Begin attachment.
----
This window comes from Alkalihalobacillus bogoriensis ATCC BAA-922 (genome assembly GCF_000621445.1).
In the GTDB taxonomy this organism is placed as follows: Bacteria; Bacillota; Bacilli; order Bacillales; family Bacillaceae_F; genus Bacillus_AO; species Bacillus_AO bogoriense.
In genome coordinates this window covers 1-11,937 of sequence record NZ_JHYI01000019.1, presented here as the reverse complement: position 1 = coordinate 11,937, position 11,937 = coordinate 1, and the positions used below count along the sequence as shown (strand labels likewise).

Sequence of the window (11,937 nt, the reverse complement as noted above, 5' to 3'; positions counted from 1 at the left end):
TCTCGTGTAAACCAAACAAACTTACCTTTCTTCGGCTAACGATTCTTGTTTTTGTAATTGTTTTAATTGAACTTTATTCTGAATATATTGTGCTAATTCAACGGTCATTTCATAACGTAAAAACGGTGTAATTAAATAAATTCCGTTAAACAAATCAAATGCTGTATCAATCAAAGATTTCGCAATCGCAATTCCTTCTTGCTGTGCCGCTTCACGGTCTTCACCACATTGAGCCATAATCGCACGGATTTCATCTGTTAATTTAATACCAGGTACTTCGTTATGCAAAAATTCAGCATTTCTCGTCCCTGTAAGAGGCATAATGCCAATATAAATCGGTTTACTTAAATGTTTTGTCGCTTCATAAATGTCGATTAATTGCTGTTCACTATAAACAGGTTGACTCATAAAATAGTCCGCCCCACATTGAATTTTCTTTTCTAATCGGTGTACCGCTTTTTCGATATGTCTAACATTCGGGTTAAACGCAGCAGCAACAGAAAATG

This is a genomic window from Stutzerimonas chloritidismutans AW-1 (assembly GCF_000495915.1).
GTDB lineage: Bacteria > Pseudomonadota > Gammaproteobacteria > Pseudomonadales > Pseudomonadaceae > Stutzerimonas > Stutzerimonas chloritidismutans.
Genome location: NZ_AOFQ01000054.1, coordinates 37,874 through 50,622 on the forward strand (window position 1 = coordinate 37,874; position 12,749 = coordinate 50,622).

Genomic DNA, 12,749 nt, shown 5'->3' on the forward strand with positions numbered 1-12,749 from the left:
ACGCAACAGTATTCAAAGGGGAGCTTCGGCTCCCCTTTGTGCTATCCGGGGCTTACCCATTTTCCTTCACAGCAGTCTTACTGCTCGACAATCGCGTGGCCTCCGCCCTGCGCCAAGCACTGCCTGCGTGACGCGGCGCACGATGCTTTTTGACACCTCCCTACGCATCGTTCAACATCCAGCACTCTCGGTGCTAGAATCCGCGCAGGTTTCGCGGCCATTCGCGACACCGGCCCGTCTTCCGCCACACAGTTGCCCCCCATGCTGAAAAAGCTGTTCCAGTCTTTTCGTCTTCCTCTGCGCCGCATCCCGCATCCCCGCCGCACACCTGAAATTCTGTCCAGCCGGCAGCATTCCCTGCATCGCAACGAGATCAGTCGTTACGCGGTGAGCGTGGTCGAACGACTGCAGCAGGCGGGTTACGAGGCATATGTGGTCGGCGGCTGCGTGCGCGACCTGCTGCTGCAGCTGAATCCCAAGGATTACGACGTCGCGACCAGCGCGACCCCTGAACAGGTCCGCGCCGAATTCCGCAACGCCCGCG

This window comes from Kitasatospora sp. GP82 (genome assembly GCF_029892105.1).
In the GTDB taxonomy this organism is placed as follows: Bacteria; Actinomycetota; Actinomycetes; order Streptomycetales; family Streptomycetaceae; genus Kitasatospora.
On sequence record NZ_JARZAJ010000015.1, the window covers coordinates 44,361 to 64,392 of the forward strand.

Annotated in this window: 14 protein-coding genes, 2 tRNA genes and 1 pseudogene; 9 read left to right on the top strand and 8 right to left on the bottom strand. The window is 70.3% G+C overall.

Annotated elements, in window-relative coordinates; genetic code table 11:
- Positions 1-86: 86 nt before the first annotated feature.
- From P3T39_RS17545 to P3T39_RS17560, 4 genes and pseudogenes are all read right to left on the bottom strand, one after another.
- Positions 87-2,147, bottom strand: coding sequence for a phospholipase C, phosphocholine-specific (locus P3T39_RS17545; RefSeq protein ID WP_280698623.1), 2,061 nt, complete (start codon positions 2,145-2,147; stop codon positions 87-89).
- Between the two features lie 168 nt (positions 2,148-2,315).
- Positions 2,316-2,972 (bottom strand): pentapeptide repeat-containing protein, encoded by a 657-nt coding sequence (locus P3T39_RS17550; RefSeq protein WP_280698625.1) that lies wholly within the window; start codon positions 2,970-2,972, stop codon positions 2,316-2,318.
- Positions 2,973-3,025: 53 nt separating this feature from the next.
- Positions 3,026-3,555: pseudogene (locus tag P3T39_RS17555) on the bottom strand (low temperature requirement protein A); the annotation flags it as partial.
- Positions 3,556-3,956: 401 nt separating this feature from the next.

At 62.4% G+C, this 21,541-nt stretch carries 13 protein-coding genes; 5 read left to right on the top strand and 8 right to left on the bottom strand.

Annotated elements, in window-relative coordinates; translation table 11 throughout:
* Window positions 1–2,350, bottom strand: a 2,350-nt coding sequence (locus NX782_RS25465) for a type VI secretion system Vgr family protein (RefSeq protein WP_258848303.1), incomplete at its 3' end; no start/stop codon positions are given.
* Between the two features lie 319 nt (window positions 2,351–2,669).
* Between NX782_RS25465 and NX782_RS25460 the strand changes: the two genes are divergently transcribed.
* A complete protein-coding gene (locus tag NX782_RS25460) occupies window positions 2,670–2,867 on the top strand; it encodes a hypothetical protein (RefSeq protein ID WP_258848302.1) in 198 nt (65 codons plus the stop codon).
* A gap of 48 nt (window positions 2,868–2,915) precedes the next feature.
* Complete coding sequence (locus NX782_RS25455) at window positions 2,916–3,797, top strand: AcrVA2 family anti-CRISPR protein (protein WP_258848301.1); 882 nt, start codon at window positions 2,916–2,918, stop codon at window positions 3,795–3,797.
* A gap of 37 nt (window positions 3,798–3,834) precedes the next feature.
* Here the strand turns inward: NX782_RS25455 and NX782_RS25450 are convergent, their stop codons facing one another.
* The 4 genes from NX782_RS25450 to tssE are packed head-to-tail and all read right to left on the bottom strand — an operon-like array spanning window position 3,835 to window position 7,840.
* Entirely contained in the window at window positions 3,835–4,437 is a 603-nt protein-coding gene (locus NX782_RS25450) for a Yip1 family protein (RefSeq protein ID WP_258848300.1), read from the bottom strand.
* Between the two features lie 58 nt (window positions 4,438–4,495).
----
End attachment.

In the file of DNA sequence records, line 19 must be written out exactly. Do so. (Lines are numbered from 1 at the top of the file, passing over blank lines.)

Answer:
- Between the two features lie 168 nt (positions 2,148-2,315).